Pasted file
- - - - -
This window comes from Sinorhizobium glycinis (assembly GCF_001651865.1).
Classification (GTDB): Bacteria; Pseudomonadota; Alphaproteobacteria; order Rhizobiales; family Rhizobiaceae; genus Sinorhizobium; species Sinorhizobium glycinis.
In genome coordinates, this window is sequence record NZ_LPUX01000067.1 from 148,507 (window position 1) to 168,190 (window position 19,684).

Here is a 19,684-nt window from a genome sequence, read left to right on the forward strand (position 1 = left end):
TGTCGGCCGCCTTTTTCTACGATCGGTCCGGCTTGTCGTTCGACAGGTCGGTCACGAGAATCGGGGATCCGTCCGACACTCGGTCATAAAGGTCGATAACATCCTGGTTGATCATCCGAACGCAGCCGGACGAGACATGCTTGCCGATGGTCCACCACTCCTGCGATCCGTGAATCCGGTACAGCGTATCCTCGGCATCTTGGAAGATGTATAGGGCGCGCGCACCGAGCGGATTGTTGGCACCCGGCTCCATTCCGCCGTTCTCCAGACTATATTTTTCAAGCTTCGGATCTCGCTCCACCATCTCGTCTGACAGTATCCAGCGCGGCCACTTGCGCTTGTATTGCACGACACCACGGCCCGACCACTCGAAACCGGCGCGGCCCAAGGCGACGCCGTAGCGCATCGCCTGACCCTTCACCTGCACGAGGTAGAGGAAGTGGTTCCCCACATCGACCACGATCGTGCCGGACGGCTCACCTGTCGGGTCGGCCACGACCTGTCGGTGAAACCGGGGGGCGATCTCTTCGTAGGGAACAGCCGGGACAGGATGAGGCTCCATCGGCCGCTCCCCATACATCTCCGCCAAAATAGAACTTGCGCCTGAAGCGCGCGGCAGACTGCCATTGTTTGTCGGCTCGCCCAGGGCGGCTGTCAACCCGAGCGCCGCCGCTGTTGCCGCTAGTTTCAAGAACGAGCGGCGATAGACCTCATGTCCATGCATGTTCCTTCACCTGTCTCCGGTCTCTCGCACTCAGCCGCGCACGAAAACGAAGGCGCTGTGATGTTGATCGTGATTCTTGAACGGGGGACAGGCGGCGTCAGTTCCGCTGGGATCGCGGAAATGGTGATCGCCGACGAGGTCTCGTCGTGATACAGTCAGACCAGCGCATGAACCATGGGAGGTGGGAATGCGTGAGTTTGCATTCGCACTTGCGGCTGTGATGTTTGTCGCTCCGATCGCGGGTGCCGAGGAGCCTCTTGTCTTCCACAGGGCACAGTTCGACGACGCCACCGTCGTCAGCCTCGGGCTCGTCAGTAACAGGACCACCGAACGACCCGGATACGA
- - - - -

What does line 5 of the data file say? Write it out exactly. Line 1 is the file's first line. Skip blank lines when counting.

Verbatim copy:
TGTCGGCCGCCTTTTTCTACGATCGGTCCGGCTTGTCGTTCGACAGGTCGGTCACGAGAATCGGGGATCCGTCCGACACTCGGTCATAAAGGTCGATAACATCCTGGTTGATCATCCGAACGCAGCCGGACGAGACATGCTTGCCGATGGTCCACCACTCCTGCGATCCGTGAATCCGGTACAGCGTATCCTCGGCATCTTGGAAGATGTATAGGGCGCGCGCACCGAGCGGATTGTTGGCACCCGGCTCCATTCCGCCGTTCTCCAGACTATATTTTTCAAGCTTCGGATCTCGCTCCACCATCTCGTCTGACAGTATCCAGCGCGGCCACTTGCGCTTGTATTGCACGACACCACGGCCCGACCACTCGAAACCGGCGCGGCCCAAGGCGACGCCGTAGCGCATCGCCTGACCCTTCACCTGCACGAGGTAGAGGAAGTGGTTCCCCACATCGACCACGATCGTGCCGGACGGCTCACCTGTCGGGTCGGCCACGACCTGTCGGTGAAACCGGGGGGCGATCTCTTCGTAGGGAACAGCCGGGACAGGATGAGGCTCCATCGGCCGCTCCCCATACATCTCCGCCAAAATAGAACTTGCGCCTGAAGCGCGCGGCAGACTGCCATTGTTTGTCGGCTCGCCCAGGGCGGCTGTCAACCCGAGCGCCGCCGCTGTTGCCGCTAGTTTCAAGAACGAGCGGCGATAGACCTCATGTCCATGCATGTTCCTTCACCTGTCTCCGGTCTCTCGCACTCAGCCGCGCACGAAAACGAAGGCGCTGTGATGTTGATCGTGATTCTTGAACGGGGGACAGGCGGCGTCAGTTCCGCTGGGATCGCGGAAATGGTGATCGCCGACGAGGTCTCGTCGTGATACAGTCAGACCAGCGCATGAACCATGGGAGGTGGGAATGCGTGAGTTTGCATTCGCACTTGCGGCTGTGATGTTTGTCGCTCCGATCGCGGGTGCCGAGGAGCCTCTTGTCTTCCACAGGGCACAGTTCGACGACGCCACCGTCGTCAGCCTCGGGCTCGTCAGTAACAGGACCACCGAACGACCCGGATACGA